Lake Sinclair (down 1.7 feet, stained, low 50’s) – Bass fishing is good.  These fish are being caught on a few different patterns.  Docks and boat houses continue to hold fish, including some large bass.  The key to success is finding the best baits and presentations of them.  One bait and presentation may produce good results all day or a combination of 3 or 4 baits may be needed to catch a limit of quality fish.  Crank baits of various styles and sizes can produce good results.  Shad Raps or other flat-sided, tight wobbling baits are good choices, especially during high pressure, post-frontal conditions.  Large, deeper running, and wide wobbling baits are sometimes the ticket.  These baits can trigger strikes as they kick up bottom silt or glance off dock posts.  On some days, suspending baits like a suspending Fat Free Shad or Shad Rap RS will generate bites as they suspend for a couple seconds beside dock posts or brush.  Chartreuse combinations, shad patterns, and crawfish-colored crank baits have produced recent success.  Remember to use slow to medium speed retrieves in the cold water.  Jigs, soft plastics, and spinner baits should also be tried. A 3/8 ounce Strike King Pro Model or other similar jig is a good choice.  Try adding a Zoom Super or Pro Chunk threaded on the hook.  Texas and Carolina rigged soft plastics are the ticket at times too.  Rocky points and banks, rip rap, and private concrete boat ramps also offer places to find a few active fish.  Crank baits are usually the first choice to try.  Bass are also still holding in deeper water, some in larger coves and others on the main lake around points and humps.  Spoons, tail spinners, crank baits, and jigs can produce well occasionally, but recently Carolina rigs, jig head and worm, and drop shot rigs have done better.  Try using a Zoom Finesse worm in red bug or green pumpkin on any of the rigs.

Big Lazer PFA

Largemouth bass: Poor – Fish plastic baits slow when the water temperatures are chilly.  Plastic-worms fished around the deep water by the picnic area and around the newly repaired fishing pier may produce a few bites.  Anglers can try fishing crankbaits slow around 10 feet of water; try lures that mimics crawfish.

Crappie: Poor- crappie fishing has been poor but their spawning season will start soon, until warmer temperatures fish for crappie in 8-10 feet of water with minnows.

Bream: Poor- Bream fishing is also poor but try pink and red worms around the new fishing pier.  Also, target areas that have structure like woody brush and blow downs associated with it.  This time of year, most bream will be located in 6 feet of water or deeper.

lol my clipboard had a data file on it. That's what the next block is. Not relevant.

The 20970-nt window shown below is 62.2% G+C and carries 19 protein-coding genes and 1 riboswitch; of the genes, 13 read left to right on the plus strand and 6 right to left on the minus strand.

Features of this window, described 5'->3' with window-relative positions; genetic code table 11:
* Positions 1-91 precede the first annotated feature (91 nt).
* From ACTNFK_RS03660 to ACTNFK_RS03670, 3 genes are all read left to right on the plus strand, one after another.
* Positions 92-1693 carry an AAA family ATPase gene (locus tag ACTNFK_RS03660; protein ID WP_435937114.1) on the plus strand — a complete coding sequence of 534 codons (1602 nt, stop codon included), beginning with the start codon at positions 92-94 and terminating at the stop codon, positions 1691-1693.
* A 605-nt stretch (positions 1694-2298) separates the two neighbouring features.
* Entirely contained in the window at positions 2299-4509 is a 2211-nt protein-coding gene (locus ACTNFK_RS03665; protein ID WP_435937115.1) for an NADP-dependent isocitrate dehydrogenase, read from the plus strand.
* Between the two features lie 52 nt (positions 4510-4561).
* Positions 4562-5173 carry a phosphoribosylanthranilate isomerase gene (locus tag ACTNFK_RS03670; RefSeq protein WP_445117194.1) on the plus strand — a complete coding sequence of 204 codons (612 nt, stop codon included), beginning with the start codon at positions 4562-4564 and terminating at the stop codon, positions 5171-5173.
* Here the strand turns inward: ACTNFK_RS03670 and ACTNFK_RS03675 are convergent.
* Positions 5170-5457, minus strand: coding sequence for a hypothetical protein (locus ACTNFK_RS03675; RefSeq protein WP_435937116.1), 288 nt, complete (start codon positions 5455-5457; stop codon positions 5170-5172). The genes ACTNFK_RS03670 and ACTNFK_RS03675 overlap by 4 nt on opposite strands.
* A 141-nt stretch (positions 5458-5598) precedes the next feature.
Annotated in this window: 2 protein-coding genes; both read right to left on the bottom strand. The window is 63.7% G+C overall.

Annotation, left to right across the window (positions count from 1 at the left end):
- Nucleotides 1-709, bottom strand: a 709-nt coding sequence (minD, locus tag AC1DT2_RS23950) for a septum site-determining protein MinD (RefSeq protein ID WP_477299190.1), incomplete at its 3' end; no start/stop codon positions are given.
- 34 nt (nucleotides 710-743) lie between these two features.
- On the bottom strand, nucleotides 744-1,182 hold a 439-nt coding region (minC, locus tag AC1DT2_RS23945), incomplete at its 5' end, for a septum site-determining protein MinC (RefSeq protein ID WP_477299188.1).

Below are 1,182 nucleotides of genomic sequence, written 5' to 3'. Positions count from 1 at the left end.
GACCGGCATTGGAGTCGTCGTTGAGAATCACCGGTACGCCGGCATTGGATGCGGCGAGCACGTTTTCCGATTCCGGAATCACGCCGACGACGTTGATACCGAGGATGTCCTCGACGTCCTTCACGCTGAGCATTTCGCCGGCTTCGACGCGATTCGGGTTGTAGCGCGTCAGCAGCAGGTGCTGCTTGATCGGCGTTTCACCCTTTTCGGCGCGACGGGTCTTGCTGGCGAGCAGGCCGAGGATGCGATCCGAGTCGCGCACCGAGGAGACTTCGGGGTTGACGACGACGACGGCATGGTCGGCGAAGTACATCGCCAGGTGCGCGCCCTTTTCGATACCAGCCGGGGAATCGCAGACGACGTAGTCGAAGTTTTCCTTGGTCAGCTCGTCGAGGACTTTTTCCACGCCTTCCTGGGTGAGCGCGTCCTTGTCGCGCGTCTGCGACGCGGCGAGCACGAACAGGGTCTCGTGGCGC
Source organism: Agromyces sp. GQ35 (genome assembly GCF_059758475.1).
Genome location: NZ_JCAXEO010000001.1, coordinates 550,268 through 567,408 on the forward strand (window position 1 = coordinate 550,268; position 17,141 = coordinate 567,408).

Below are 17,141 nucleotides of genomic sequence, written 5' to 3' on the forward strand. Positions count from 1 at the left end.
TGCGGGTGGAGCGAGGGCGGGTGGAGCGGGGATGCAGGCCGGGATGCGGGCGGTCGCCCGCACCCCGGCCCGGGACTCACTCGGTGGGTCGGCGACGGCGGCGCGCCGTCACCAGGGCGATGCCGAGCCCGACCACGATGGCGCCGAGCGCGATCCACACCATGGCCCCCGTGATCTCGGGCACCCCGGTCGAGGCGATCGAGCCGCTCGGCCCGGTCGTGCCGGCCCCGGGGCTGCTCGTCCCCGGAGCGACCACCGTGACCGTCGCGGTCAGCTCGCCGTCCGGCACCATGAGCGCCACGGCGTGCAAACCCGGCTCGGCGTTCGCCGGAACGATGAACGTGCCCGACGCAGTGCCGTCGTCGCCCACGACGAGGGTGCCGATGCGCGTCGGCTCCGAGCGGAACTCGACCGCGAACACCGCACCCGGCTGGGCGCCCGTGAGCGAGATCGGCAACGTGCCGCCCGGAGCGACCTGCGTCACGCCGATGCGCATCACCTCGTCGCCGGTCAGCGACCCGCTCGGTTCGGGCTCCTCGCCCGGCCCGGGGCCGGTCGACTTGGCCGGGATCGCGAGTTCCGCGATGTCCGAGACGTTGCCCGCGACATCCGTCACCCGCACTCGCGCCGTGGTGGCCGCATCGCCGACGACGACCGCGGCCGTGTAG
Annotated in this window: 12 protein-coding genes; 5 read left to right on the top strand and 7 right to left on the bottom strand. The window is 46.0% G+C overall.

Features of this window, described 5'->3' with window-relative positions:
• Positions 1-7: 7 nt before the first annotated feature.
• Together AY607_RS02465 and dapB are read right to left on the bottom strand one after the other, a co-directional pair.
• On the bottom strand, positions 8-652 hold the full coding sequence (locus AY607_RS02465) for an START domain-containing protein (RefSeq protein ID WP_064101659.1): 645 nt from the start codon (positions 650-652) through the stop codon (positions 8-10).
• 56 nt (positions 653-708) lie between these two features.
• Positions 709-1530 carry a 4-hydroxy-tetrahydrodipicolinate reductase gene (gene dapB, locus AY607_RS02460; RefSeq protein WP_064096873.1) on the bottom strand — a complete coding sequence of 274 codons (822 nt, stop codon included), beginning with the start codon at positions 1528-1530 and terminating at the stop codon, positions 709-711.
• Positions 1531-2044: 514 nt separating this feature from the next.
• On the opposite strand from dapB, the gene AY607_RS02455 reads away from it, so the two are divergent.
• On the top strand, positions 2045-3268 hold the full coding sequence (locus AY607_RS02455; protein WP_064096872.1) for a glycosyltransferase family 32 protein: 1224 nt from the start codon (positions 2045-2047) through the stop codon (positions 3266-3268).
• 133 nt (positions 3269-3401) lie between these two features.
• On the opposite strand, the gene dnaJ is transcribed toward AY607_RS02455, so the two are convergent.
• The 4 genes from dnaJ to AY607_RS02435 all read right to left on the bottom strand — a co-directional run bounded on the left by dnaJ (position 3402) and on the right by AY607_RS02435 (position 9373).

Channel catfish: Poor- Fishing for cold cats has been poor lake wide.  However, you may get lucky using livers at or almost at the bottom and at several different locations around woody structures and the rocks around the dam.  Fishing with two poles will increase your chances of getting a strike.

In general, February fishing at Big Lazer is challenging and fishing is poor.  Anglers have to be more patient and persistent to have a good day fishing.  On a good note, winter weather means less anglers are fishing; thus, less fishing pressure for the dedicated angler.  Also, warmer temperatures are on the way.  Finally, the repair work on the old wooden fishing pier has concluded and is ready for use.  Some of the fishing pier’s upgrades include sitting benches, rod holders, shelves for tackle, and gaps in the railing for landing fish.

McDuffie PFA

Largemouth Bass:  Good.  Bass are biting.  Bass fishermen are still fishing.  Several keeper bass have been caught out of Willow Lake which remains the lake with most potential for quality and quantity and receives most of the fishing pressure for bass.  Rodbender, the trophy bass pond, is currently closed.  Fishermen reported catching several bass from Rodbender in the 2.5 to 4 pounds in one day.  A fisherman also reported being broken off in Rodbender too while using 30 pound braid line.  This lake has been setup with multiple bait species for optimum feeding conditions for the all-female largemouth bass.  Bass tags from Rodbender must be sent to the Thomson fisheries office or use the drop box at lake.

Bream:  No reports of bream being caught.  Bream fishing has slowed dramatically due to temperatures swings.  Bream can still be found around structure and aquatic plants suspended over deep water.

Channel Catfish:  No reported catches.  The catfish are bite has slowed down due to dropping water temperatures.  The best fishing is on the bottom in deep water using chicken liver, worms, and stink-baits.   When water temperatures begin to warm up the catfish will slowly start biting again.

Striped Bass:  No reported catches.  Stripers like cooler temperatures and the cooler the better. Striped bass are located only in Bridge and Clubhouse Lakes.  Stripers will be chasing available bait during winter months.

Southeast Georgia